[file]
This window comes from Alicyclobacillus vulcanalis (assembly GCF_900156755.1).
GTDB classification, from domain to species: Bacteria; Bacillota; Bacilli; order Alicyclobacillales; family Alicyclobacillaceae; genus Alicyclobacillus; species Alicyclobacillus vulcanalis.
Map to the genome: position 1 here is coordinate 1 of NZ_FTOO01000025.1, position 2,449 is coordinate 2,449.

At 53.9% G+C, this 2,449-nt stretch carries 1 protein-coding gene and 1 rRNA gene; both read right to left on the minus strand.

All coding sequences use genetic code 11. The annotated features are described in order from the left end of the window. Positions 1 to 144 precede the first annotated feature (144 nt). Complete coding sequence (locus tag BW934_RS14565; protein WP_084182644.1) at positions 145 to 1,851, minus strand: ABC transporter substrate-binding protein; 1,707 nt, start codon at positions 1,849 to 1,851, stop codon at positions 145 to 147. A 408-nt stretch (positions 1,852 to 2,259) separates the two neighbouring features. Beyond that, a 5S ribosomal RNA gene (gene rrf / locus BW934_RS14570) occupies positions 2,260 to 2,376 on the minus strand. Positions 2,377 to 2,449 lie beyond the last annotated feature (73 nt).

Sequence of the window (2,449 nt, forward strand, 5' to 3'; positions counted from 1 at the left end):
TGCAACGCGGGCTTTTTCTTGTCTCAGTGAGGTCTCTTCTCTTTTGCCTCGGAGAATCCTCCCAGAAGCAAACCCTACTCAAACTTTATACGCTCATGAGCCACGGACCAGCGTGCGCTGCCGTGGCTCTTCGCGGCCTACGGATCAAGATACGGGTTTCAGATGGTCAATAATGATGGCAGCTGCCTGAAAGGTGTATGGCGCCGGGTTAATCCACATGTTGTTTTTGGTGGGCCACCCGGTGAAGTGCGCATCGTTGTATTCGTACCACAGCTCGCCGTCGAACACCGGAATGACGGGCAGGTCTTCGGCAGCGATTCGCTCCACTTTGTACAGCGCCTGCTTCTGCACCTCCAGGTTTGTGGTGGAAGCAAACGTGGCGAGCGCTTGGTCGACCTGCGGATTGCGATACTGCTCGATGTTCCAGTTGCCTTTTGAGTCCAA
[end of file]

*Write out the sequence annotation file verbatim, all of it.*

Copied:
This window comes from Alicyclobacillus vulcanalis (assembly GCF_900156755.1).
GTDB classification, from domain to species: Bacteria; Bacillota; Bacilli; order Alicyclobacillales; family Alicyclobacillaceae; genus Alicyclobacillus; species Alicyclobacillus vulcanalis.
Map to the genome: position 1 here is coordinate 1 of NZ_FTOO01000025.1, position 2,449 is coordinate 2,449.

At 53.9% G+C, this 2,449-nt stretch carries 1 protein-coding gene and 1 rRNA gene; both read right to left on the minus strand.

All coding sequences use genetic code 11. The annotated features are described in order from the left end of the window. Positions 1 to 144 precede the first annotated feature (144 nt). Complete coding sequence (locus tag BW934_RS14565; protein WP_084182644.1) at positions 145 to 1,851, minus strand: ABC transporter substrate-binding protein; 1,707 nt, start codon at positions 1,849 to 1,851, stop codon at positions 145 to 147. A 408-nt stretch (positions 1,852 to 2,259) separates the two neighbouring features. Beyond that, a 5S ribosomal RNA gene (gene rrf / locus BW934_RS14570) occupies positions 2,260 to 2,376 on the minus strand. Positions 2,377 to 2,449 lie beyond the last annotated feature (73 nt).

Sequence of the window (2,449 nt, forward strand, 5' to 3'; positions counted from 1 at the left end):
TGCAACGCGGGCTTTTTCTTGTCTCAGTGAGGTCTCTTCTCTTTTGCCTCGGAGAATCCTCCCAGAAGCAAACCCTACTCAAACTTTATACGCTCATGAGCCACGGACCAGCGTGCGCTGCCGTGGCTCTTCGCGGCCTACGGATCAAGATACGGGTTTCAGATGGTCAATAATGATGGCAGCTGCCTGAAAGGTGTATGGCGCCGGGTTAATCCACATGTTGTTTTTGGTGGGCCACCCGGTGAAGTGCGCATCGTTGTATTCGTACCACAGCTCGCCGTCGAACACCGGAATGACGGGCAGGTCTTCGGCAGCGATTCGCTCCACTTTGTACAGCGCCTGCTTCTGCACCTCCAGGTTTGTGGTGGAAGCAAACGTGGCGAGCGCTTGGTCGACCTGCGGATTGCGATACTGCTCGATGTTCCAGTTGCCTTTTGAGTCCAA